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The place I’ll return to some day

June 10, 2008

(All due apologies to Square for borrowing their song title for this entry)

This is my final journal entry typed in Arkansas – although it looks like it will be posted back home in Beloeil, since I’m typing this in the airport secure zone while waiting for my flight back home (they don’t appear to have wireless access here).

This, overall, has been a good trip. Despite the hitches – the rollercoaster that was the week-end, and the mistake that was staying after the wedding (as opposed to arriving even earlier – it was much funnier exploring town while waiting to meet Ashley than exploring town while waiting for my plane to finally leave), and two days of rain (including one day that left me soaked through and through – monday, and what I suspect was an encounter with the ETDs (Evil Tomatoes of Doom), this has been one great trip.

Discovering the south for myself, as opposed to trying to make-do with the partial information in (chiefly) north-eastern medias was quite fun. As my favorite website puts it, “Medias are always right, except when they talk about something you actually know about.” Contrary to popular belief, people in the south knows what “Canada”, “Quebec” and “Montreal” are. (They joke about not knowing where it is – “That’s a bit north of Kansas City, right?” said a shuttle driver jokingly – but they do). And they were actually quite interested into talking to someone from there; into hearing what Quebec is like. Quite a few of them actually sounded informed about Quebec politics, the independence movement, etc, and asked relatively pointed questions regarding that sort of issue. Many of them wanted to compare gas price with Canada (something complicated by the litter vs gallon conversion), too. And all of them were perfectly aware that the Canadian dollar is now real money :).

So much for the hick south that knows only about Ahmurica and the taco place them illegal aliens come from. (Although such people probably do exist. But then again, there probarely ARE Canadians lumberjacks somewhere, and some of them probably even wear the lumberjack shirt. And some of them might even have dog sleds).

I have no doubt, mind, that many, most of them were moral conservatives. But they also seemed, by and large, to be somewhat open-minded conservatives (NOT an oxymoron), that is, people who are open to different states, different countries, having their own, different customs (within reason. I’m pretty sure they object to lapidating, harems and so forth). People who aren’t so much bigots hateful of anything and everything different, but rather people with deep, proud traditions they love, and which they are not willing to break way with without what they consider excellent reasons. While I think some of the change they refuse because of this DO have excellent reasons, I can understand that sort of position only too easily. Much as I can understand why people in Quebec feel hesitant to discard the Cross in the parliament meeting room. It’s a deep-seated part of our traditions; an important part of what Quebec is, who the Quebecers have long been.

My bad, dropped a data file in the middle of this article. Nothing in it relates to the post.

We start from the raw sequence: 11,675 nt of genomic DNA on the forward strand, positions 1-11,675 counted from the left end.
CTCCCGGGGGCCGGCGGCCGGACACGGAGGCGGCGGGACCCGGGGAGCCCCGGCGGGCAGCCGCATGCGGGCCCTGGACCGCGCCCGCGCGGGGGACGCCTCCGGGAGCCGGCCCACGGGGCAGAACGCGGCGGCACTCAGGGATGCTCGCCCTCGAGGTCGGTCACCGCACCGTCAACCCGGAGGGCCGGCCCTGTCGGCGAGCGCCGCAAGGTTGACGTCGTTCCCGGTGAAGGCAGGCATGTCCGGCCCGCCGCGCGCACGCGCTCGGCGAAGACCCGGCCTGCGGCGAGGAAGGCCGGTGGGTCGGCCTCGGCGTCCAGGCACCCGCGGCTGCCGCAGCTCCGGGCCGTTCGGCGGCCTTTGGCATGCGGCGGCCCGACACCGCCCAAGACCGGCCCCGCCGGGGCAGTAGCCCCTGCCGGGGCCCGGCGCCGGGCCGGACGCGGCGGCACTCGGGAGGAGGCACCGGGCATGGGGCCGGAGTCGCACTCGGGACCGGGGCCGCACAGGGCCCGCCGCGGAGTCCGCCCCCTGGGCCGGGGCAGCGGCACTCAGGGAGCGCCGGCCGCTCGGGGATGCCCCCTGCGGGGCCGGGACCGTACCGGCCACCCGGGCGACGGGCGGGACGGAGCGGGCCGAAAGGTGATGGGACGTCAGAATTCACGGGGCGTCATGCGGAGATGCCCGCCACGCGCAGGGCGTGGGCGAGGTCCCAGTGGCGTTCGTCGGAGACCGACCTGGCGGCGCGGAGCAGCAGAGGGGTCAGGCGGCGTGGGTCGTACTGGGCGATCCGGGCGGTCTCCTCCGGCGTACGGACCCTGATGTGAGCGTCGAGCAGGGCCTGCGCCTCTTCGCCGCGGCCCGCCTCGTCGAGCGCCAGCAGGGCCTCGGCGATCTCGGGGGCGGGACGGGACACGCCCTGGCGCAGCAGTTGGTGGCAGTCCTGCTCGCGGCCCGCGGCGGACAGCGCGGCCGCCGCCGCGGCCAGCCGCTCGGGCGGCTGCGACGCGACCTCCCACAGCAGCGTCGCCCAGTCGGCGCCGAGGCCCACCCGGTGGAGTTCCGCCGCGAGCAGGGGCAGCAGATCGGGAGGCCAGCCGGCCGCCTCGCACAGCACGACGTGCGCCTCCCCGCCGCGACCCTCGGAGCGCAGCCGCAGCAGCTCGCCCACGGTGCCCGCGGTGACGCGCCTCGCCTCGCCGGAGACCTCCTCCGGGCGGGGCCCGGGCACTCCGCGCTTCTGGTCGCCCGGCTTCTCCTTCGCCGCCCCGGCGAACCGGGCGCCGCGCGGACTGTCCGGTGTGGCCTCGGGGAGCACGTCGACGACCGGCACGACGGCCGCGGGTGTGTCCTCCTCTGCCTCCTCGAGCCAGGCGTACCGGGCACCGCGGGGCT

Honestly, in some way, Quebec and the South are not so different. In a sense, the South is what a Quebec might have become without the Great Darkness and the ensuing Quiet Revolution – without, then, a single church growing so powerful and so overbearing that backlash against it, and a break between the people and the church, was unavoidable.

Exploring the town was fun as well – there were many old buildings, particularly around the university. And many fun historical tidbits, like the place where a certain famous first couple first lived (I’m not fond of hillary as a politician, but I liked Bill, and IIRC, I actually share a few ancestors with Hillary. Of course, given how few french people originally migrated to the New World, if you have New France/Louisiana/Acadian ancestry, we probably have at least even odds of being very distant relatives).

And of course, getting to meet Ash and her family was great.  I’ve known her eight years, it was about time (Note to a certain girl of Ghanaian origin : You’re in the crosshairs now).

I’ll probably return to Fayetteville someday – so long as Ashley and John lives there, of course – to visit them, and so they can actually show me around town, and help me see it through their eyes. If they move…well, I’ll discover some other corner of the world. That’s nothing to complain about.

In the meantime, I’ll wait for her (or any of my other friends, hint hint) to visit Montreal so I can show them around and help them see why it’s actually an awesome city. And I’ll work on convincing people that Cool City + Me + Worldcon + Neil Gaiman as Guest of Honor is a perfectly valid reason to come to Montreal next summer (2009).

And to try to talk the other two sides of the old trio into arranging to meet in summer 2010. The trio will, after all, turn a full decade old then. If there ever was a perfect time for the three of us to finally be together in the same place…

(I’m now home. Expect the final part of the epic Journey to the South shortly. And then, once I have the photos developed, another post or three)

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